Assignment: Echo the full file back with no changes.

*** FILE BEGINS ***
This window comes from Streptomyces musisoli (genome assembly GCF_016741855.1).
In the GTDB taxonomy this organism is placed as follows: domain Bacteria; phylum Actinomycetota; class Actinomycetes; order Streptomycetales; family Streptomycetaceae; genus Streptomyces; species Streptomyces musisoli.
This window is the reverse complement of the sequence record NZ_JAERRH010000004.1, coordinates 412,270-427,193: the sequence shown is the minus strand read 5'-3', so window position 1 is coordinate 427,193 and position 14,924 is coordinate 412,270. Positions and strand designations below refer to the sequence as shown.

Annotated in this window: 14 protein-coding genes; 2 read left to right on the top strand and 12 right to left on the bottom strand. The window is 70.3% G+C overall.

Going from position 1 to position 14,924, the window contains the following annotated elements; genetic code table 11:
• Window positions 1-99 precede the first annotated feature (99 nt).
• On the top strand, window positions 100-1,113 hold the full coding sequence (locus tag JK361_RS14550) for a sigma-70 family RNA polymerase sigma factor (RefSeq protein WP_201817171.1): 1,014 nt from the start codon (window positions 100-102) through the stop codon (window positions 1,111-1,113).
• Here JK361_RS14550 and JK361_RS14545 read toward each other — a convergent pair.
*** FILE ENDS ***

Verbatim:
This window comes from Streptomyces musisoli (genome assembly GCF_016741855.1).
In the GTDB taxonomy this organism is placed as follows: domain Bacteria; phylum Actinomycetota; class Actinomycetes; order Streptomycetales; family Streptomycetaceae; genus Streptomyces; species Streptomyces musisoli.
This window is the reverse complement of the sequence record NZ_JAERRH010000004.1, coordinates 412,270-427,193: the sequence shown is the minus strand read 5'-3', so window position 1 is coordinate 427,193 and position 14,924 is coordinate 412,270. Positions and strand designations below refer to the sequence as shown.

Annotated in this window: 14 protein-coding genes; 2 read left to right on the top strand and 12 right to left on the bottom strand. The window is 70.3% G+C overall.

Going from position 1 to position 14,924, the window contains the following annotated elements; genetic code table 11:
• Window positions 1-99 precede the first annotated feature (99 nt).
• On the top strand, window positions 100-1,113 hold the full coding sequence (locus tag JK361_RS14550) for a sigma-70 family RNA polymerase sigma factor (RefSeq protein WP_201817171.1): 1,014 nt from the start codon (window positions 100-102) through the stop codon (window positions 1,111-1,113).
• Here JK361_RS14550 and JK361_RS14545 read toward each other — a convergent pair.